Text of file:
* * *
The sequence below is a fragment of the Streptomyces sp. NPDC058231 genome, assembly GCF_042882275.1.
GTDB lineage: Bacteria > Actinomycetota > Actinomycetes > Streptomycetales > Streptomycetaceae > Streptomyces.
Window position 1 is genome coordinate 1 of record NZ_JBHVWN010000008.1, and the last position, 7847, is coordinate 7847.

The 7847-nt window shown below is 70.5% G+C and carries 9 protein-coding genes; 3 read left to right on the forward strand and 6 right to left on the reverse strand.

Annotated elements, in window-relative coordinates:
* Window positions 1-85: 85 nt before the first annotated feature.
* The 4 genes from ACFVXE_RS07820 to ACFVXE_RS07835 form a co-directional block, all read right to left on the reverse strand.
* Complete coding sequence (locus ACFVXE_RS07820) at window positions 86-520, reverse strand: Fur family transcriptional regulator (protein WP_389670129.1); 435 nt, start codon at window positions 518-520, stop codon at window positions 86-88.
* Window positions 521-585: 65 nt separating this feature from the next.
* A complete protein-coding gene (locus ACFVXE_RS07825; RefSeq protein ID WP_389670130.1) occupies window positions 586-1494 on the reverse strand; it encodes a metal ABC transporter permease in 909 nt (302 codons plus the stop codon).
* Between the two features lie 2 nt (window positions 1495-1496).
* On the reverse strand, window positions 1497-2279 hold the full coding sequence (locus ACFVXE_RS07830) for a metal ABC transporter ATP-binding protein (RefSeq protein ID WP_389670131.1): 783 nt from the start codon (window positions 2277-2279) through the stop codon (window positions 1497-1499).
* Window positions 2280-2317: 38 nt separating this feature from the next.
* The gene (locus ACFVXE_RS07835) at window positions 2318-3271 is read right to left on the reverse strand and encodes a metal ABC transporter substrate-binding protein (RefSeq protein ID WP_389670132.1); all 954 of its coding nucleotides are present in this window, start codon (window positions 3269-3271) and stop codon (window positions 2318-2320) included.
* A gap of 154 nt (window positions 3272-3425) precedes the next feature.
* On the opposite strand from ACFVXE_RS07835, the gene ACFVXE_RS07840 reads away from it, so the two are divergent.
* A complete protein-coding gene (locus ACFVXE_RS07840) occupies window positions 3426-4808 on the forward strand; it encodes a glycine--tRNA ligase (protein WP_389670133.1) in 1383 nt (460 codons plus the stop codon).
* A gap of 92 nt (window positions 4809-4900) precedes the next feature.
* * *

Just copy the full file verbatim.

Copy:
The sequence below is a fragment of the Streptomyces sp. NPDC058231 genome, assembly GCF_042882275.1.
GTDB lineage: Bacteria > Actinomycetota > Actinomycetes > Streptomycetales > Streptomycetaceae > Streptomyces.
Window position 1 is genome coordinate 1 of record NZ_JBHVWN010000008.1, and the last position, 7847, is coordinate 7847.

The 7847-nt window shown below is 70.5% G+C and carries 9 protein-coding genes; 3 read left to right on the forward strand and 6 right to left on the reverse strand.

Annotated elements, in window-relative coordinates:
* Window positions 1-85: 85 nt before the first annotated feature.
* The 4 genes from ACFVXE_RS07820 to ACFVXE_RS07835 form a co-directional block, all read right to left on the reverse strand.
* Complete coding sequence (locus ACFVXE_RS07820) at window positions 86-520, reverse strand: Fur family transcriptional regulator (protein WP_389670129.1); 435 nt, start codon at window positions 518-520, stop codon at window positions 86-88.
* Window positions 521-585: 65 nt separating this feature from the next.
* A complete protein-coding gene (locus ACFVXE_RS07825; RefSeq protein ID WP_389670130.1) occupies window positions 586-1494 on the reverse strand; it encodes a metal ABC transporter permease in 909 nt (302 codons plus the stop codon).
* Between the two features lie 2 nt (window positions 1495-1496).
* On the reverse strand, window positions 1497-2279 hold the full coding sequence (locus ACFVXE_RS07830) for a metal ABC transporter ATP-binding protein (RefSeq protein ID WP_389670131.1): 783 nt from the start codon (window positions 2277-2279) through the stop codon (window positions 1497-1499).
* Window positions 2280-2317: 38 nt separating this feature from the next.
* The gene (locus ACFVXE_RS07835) at window positions 2318-3271 is read right to left on the reverse strand and encodes a metal ABC transporter substrate-binding protein (RefSeq protein ID WP_389670132.1); all 954 of its coding nucleotides are present in this window, start codon (window positions 3269-3271) and stop codon (window positions 2318-2320) included.
* A gap of 154 nt (window positions 3272-3425) precedes the next feature.
* On the opposite strand from ACFVXE_RS07835, the gene ACFVXE_RS07840 reads away from it, so the two are divergent.
* A complete protein-coding gene (locus ACFVXE_RS07840) occupies window positions 3426-4808 on the forward strand; it encodes a glycine--tRNA ligase (protein WP_389670133.1) in 1383 nt (460 codons plus the stop codon).
* A gap of 92 nt (window positions 4809-4900) precedes the next feature.